28-year old Azhar Qadri’s 2009 documentary – On the Edge – was made while he was still pursuing a master’s degree at Kashmir University. The film, which won an award at the SAARC Film Festival, tells the story of journalists working in conflict zones. “It was the story of storytellers,” Qadri says quietly.

Qadri feels the agitations were not the only reason behind this documentary, but “could have” triggered it.

There is never a single point in life. It is not as if 2008 happened and everything changed. Every society has its own needs for storytellers. Mediums have now changed globally and it might have been a bit delayed here, but Kashmir is bracing up with the world. The 2008, 2009 agitations could have triggered this.

Azhar Qadri, Filmmaker

Pain Internalised

Uzma Falak, a 26-year old PhD student from Jamia University, believes that in 2008-2010, internet gave space for collective expression bypassing the “hegemony”. Her 2015 documentary, Till Then The Roads Carry Her premiered at PSBT’s Open Frame Film Festival in September at the India International Centre. Shot in parts of Srinagar, Dardpora, Lolab and other places, the 19-minute film challenges the prevailing narrative of victimhood associated with women in most conflict zones and explores the role of women in Kashmir’s resistance movement.

It all started flowing out organically, bringing back memories we thought were buried. It was not possible to be silent. People got a platform to write and there was an overflow of collective expression. A lot of it came online. There were mass protests and videos were uploaded. People wanted to become witnesses; maybe because our history was being hijacked. Our stories were starkly different from what TV channels were showing in the evenings.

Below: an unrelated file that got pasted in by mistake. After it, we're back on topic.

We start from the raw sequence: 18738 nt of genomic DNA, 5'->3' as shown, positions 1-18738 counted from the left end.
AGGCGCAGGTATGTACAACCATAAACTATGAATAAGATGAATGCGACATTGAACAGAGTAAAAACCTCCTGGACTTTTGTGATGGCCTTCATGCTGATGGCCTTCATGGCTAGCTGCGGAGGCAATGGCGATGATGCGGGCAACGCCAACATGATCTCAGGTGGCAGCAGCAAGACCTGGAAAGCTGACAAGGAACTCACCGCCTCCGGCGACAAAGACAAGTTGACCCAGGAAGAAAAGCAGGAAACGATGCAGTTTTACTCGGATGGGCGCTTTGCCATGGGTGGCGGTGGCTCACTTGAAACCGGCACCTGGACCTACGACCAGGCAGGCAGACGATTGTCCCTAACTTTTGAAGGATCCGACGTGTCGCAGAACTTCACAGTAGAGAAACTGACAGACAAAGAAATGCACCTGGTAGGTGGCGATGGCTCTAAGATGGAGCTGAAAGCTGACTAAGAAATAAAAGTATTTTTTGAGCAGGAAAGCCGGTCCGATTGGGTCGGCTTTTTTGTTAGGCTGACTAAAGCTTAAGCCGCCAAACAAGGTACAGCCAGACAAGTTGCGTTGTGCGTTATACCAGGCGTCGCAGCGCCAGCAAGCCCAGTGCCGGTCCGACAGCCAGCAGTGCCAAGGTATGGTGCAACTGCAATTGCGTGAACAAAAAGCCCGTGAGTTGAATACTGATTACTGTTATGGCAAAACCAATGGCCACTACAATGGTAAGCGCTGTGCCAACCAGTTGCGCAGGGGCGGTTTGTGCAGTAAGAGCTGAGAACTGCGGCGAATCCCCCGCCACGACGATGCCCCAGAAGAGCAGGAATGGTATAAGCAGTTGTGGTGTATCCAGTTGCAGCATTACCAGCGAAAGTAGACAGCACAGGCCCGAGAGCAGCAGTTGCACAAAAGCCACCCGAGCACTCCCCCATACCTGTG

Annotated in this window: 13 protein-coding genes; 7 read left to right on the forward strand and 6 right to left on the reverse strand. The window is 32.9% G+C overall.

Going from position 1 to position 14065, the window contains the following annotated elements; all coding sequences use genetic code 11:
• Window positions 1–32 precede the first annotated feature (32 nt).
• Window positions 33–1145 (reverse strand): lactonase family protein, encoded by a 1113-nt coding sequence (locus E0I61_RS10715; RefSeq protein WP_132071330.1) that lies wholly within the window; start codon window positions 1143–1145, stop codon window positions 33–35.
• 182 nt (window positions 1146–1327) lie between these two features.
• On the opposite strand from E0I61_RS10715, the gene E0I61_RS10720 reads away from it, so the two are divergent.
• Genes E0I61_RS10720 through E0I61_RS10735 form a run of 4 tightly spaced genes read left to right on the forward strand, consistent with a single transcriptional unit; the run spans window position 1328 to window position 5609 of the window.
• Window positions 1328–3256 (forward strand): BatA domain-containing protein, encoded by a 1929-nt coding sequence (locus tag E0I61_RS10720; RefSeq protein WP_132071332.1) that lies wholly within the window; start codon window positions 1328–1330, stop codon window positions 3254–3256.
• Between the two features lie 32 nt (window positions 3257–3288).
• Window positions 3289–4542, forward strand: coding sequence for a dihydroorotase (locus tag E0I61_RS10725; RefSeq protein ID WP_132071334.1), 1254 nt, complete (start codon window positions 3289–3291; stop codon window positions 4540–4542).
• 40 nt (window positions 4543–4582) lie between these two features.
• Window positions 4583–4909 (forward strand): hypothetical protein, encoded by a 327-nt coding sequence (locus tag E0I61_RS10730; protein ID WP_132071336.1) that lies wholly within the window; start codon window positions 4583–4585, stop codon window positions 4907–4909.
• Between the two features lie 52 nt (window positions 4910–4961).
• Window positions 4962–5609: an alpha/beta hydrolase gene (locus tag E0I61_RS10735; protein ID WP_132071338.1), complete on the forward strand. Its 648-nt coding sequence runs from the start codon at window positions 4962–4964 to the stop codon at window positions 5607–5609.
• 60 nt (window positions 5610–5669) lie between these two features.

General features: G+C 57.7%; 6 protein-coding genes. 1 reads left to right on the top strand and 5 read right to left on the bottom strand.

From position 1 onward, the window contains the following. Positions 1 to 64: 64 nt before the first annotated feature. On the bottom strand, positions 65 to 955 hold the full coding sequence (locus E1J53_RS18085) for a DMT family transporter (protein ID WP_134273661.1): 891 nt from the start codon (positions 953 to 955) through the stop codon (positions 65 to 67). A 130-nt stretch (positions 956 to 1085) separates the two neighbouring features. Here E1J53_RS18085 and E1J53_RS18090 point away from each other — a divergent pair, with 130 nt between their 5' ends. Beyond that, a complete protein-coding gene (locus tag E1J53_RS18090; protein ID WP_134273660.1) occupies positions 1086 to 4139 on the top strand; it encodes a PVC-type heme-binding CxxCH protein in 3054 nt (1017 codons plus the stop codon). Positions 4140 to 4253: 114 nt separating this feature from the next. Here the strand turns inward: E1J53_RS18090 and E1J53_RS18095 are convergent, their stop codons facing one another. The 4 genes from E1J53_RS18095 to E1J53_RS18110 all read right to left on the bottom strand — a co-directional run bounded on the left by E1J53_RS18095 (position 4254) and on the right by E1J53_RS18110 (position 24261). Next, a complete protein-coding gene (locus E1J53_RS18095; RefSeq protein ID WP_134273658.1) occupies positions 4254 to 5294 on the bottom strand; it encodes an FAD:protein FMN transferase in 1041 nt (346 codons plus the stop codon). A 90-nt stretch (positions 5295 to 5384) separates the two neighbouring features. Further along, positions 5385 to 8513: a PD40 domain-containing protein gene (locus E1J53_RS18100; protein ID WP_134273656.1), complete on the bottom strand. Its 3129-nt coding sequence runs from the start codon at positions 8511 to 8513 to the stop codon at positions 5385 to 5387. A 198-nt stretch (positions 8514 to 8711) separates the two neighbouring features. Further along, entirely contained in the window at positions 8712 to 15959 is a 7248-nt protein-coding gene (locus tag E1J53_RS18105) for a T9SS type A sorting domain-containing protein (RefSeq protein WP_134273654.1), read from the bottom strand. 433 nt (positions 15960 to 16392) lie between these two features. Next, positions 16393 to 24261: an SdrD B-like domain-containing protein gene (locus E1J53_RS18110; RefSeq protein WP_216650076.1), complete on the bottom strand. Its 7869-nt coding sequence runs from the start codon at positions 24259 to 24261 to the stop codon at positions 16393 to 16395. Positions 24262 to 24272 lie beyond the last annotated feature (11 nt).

Uzma Falak, Filmmaker

Uzma, probably, is better known for her poetry which is deeply haunting – reminding one of the Palestinian poets of our times. Her poems such as I love the Winter In Your Eyes and The Country On Your Hands reflect the longing for Azadi this generation feels.

Resonating Uzma’s views, veteran filmmaker Iffat Fatima told The Quint that people – after the summers of protest – have become the centre-stage.

Fatima’s own film – Khoon Diy Baarav – meaning blood leaves its trail, “shows its colour, it does not go waste”, was shot over nine long years and was screened in Srinagar on the International Day of Disappeared on 30 August.

Watch Iffat Fatima’s documentary Where Have You Hidden My New Moon Crescent here:


The Children of Conflict

Not just filmmaking, other creative arts that aid the medium such as short-fiction writing have also flourished in the valley. 27-year old Umair Gul, is one such short-story writer. Gul told this reporter that his generation – The Children of Conflict – never knew the difference between “normalcy” and “conflict”.

“For us, conflict was normalcy.” Given the situation, parents restricted children from stepping out. Cousins and siblings would then sit together, telling stories to pass time and that’s how the love for storytelling began.

The turning point in Gul’s life, however, came with 2008 when he witnessed protests all around. He began writing soon after.

Father was arrested today. Or may be yesterday; I can’t be sure. They took him away. They call it crackdown. I was circumcised two weeks before. I was clutched by three people and a blade was carved down my prepuce. I was excited about my circumcision. I was told to prepare for it. I did. But it hurts. He wasn’t a doctor but a barber who had circumcised hundreds of us. It hurts. Father had conspired for my circumcision. He ought to be punished.

Excerpt From Umair Gul’s Story